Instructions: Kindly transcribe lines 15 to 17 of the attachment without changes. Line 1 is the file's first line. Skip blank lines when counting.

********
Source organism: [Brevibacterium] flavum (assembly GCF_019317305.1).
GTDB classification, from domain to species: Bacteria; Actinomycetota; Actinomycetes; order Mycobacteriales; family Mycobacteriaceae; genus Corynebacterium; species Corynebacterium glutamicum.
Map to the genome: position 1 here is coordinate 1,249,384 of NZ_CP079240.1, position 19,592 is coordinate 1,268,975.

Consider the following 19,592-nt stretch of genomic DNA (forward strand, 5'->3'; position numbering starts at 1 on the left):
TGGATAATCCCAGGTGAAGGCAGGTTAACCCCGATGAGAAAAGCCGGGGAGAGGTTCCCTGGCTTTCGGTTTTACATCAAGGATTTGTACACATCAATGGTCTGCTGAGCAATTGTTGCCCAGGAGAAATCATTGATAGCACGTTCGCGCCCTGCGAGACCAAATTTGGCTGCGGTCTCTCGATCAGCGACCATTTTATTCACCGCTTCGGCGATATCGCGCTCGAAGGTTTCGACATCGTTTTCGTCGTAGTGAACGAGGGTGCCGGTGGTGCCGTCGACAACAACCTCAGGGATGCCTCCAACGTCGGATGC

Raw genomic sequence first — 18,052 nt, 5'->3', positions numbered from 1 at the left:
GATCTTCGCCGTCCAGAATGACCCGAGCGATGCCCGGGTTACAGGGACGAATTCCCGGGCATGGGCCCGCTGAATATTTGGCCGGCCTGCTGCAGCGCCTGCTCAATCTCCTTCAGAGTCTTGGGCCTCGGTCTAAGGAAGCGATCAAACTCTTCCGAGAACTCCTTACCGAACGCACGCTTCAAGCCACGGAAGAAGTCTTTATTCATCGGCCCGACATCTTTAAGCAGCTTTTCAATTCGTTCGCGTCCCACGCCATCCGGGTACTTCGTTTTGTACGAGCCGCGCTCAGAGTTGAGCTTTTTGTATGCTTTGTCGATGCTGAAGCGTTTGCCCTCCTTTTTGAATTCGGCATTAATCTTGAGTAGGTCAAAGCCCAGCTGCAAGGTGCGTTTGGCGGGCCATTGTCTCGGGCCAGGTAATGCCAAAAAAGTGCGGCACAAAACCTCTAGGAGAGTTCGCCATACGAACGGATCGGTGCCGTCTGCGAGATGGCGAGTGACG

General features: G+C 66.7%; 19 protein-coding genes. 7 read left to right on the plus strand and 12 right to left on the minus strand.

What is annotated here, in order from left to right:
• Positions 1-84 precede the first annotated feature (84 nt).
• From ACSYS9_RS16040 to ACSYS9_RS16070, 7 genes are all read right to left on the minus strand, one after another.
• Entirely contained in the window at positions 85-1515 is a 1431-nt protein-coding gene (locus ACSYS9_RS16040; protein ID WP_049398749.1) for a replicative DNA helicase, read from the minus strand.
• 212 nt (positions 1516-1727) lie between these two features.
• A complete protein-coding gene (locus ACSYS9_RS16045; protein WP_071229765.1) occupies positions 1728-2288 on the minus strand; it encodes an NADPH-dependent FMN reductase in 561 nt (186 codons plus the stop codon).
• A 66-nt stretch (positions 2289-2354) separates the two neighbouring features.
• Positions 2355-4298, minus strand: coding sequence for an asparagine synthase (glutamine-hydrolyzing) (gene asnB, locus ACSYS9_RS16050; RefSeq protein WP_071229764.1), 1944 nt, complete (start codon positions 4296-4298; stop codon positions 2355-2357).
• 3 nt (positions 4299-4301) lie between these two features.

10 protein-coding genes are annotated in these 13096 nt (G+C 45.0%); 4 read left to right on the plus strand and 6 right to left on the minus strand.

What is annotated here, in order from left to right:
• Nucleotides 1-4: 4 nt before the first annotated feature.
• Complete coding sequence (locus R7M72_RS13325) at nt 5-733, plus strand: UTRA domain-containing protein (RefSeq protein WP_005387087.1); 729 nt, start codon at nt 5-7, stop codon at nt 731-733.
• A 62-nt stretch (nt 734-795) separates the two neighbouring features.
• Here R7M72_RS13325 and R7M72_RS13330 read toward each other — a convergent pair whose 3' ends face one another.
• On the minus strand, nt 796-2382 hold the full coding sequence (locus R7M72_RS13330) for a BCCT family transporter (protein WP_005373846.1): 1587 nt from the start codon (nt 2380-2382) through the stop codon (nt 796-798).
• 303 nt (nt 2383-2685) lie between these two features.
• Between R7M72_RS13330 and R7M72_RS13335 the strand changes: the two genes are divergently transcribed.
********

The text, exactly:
• A 66-nt stretch (positions 2289-2354) separates the two neighbouring features.
• Positions 2355-4298, minus strand: coding sequence for an asparagine synthase (glutamine-hydrolyzing) (gene asnB, locus ACSYS9_RS16050; RefSeq protein WP_071229764.1), 1944 nt, complete (start codon positions 4296-4298; stop codon positions 2355-2357).
• 3 nt (positions 4299-4301) lie between these two features.